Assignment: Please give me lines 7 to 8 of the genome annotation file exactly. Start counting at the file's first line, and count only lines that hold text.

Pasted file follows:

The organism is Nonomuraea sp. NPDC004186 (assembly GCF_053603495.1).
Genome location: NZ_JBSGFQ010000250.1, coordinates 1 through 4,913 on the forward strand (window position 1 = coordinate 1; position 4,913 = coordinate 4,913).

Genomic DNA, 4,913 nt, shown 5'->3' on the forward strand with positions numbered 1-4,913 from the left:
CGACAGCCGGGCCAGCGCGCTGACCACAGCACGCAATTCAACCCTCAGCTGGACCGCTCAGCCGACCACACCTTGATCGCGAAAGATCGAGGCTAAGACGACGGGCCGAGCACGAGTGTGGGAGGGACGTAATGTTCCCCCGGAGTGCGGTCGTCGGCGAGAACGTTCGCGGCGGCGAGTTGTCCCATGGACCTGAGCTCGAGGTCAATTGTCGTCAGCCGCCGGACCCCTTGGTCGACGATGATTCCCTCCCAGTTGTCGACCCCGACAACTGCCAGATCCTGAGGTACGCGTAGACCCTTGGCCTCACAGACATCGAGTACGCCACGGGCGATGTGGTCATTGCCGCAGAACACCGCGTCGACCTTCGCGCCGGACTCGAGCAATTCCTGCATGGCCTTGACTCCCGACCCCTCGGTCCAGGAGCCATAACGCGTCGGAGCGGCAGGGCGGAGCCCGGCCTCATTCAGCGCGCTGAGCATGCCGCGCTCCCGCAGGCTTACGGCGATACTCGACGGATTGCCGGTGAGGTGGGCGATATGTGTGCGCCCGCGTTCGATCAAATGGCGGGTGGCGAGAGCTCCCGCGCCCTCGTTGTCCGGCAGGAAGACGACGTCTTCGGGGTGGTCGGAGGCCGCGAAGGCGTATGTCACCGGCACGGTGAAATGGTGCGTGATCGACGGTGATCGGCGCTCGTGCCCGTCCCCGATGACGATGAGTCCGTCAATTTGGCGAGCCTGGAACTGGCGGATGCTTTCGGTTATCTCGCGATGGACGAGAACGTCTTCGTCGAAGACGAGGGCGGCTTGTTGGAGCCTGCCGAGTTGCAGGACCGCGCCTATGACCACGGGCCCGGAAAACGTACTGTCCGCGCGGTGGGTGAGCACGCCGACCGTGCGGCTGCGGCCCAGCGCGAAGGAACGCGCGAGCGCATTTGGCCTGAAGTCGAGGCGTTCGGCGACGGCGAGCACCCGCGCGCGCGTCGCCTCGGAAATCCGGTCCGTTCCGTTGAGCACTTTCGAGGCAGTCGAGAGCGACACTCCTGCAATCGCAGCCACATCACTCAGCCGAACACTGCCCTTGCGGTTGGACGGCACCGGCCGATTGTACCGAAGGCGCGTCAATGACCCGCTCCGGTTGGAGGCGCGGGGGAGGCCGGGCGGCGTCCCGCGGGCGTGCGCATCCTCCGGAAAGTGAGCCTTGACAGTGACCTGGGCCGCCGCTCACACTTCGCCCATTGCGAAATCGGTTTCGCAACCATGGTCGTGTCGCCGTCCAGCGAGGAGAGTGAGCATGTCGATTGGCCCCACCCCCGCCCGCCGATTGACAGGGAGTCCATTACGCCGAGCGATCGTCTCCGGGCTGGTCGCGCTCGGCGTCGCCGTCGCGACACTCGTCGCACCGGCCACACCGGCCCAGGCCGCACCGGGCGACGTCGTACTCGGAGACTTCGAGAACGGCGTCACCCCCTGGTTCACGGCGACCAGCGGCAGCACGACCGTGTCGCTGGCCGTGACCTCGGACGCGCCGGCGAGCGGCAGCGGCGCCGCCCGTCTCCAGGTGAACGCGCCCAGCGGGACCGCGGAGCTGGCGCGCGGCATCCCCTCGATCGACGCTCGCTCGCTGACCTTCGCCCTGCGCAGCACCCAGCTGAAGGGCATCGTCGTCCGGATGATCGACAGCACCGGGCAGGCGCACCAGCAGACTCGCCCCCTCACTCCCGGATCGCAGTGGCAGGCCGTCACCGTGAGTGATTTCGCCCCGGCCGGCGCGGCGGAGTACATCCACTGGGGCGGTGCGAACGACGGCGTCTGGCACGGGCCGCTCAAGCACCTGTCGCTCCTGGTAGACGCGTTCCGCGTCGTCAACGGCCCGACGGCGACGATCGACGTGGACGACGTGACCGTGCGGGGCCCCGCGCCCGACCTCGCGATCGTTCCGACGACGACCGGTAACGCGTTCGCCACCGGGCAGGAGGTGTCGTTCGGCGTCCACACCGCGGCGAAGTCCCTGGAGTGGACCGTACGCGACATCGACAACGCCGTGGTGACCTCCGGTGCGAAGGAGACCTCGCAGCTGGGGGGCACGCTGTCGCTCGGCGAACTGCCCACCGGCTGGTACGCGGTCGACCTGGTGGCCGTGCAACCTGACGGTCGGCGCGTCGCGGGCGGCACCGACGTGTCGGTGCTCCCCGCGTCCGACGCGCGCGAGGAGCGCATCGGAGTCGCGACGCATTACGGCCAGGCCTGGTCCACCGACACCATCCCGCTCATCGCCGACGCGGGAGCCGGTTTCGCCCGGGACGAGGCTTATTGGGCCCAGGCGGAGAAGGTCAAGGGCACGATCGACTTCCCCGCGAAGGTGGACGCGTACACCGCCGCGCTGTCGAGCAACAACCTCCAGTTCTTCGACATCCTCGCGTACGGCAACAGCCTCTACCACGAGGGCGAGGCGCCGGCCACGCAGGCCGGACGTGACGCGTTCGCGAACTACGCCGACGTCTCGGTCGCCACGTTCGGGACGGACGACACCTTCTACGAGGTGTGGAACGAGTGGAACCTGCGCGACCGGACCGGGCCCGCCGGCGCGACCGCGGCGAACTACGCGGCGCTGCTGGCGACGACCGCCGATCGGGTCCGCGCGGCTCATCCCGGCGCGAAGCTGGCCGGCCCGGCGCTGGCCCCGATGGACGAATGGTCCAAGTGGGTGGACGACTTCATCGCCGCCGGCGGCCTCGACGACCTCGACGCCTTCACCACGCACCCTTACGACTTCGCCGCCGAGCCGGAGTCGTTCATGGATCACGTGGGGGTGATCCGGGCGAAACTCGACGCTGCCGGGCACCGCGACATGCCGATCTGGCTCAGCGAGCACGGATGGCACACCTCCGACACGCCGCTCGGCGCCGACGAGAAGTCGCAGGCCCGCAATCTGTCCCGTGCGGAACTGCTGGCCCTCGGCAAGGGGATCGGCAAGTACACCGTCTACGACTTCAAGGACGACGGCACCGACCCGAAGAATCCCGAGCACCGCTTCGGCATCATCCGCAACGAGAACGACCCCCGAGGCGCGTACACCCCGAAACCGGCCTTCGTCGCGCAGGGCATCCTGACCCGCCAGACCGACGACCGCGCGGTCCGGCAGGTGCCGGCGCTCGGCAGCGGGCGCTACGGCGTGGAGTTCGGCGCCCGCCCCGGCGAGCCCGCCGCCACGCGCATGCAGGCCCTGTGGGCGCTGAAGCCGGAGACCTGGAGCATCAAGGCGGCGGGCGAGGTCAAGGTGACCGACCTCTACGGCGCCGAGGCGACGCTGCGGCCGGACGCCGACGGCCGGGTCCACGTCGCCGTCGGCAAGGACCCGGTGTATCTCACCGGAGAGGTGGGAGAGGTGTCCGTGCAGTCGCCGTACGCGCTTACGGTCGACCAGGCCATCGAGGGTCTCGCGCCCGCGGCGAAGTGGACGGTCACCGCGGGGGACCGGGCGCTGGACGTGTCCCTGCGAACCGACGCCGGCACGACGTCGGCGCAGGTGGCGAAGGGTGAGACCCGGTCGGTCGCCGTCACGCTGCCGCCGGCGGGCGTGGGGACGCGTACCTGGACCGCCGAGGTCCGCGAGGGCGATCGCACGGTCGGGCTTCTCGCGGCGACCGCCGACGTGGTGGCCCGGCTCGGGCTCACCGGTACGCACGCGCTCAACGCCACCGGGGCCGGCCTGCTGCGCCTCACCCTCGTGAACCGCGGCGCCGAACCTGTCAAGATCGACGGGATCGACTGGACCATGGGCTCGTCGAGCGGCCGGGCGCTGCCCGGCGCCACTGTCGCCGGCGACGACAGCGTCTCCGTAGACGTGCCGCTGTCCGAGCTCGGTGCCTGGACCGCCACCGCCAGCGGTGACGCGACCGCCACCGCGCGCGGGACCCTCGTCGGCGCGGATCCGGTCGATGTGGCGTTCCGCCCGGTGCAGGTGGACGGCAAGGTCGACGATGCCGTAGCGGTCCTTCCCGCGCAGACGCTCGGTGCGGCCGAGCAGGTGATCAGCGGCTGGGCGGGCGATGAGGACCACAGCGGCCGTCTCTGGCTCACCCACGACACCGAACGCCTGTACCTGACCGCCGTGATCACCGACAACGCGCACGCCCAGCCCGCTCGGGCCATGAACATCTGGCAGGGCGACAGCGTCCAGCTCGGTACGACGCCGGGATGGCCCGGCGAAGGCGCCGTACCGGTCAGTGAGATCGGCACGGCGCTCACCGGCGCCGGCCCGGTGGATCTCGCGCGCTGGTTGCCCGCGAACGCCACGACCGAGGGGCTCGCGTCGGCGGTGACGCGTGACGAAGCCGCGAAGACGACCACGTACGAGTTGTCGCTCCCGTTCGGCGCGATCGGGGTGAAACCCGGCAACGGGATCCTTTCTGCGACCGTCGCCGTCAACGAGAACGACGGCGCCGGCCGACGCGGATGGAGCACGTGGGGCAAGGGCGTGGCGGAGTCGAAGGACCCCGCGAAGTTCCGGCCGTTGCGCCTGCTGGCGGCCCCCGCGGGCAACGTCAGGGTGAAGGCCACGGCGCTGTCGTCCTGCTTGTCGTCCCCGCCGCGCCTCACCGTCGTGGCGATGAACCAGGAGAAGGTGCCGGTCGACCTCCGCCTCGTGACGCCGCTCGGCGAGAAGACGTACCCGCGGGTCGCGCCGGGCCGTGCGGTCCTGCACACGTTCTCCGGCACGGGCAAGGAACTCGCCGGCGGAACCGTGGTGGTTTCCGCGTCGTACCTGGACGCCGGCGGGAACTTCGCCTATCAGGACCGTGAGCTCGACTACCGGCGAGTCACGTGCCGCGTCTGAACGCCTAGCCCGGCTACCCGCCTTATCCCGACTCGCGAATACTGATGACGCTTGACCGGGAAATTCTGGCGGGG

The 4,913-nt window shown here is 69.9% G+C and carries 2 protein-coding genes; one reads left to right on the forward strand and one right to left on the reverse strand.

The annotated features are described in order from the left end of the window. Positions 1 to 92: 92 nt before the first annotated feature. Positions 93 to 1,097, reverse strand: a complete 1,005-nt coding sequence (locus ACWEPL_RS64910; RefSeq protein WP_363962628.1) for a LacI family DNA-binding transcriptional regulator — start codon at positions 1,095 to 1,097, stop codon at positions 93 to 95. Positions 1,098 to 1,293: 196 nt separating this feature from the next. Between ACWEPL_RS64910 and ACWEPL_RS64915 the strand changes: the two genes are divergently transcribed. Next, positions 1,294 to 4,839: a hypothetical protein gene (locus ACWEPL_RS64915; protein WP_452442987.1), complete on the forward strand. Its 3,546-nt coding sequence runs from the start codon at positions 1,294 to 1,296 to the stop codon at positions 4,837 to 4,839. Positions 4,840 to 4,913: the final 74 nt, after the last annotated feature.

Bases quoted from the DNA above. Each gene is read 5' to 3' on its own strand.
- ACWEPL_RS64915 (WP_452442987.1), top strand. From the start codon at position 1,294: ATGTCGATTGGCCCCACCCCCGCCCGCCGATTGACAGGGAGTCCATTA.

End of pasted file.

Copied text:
Bases quoted from the DNA above. Each gene is read 5' to 3' on its own strand.
- ACWEPL_RS64915 (WP_452442987.1), top strand. From the start codon at position 1,294: ATGTCGATTGGCCCCACCCCCGCCCGCCGATTGACAGGGAGTCCATTA.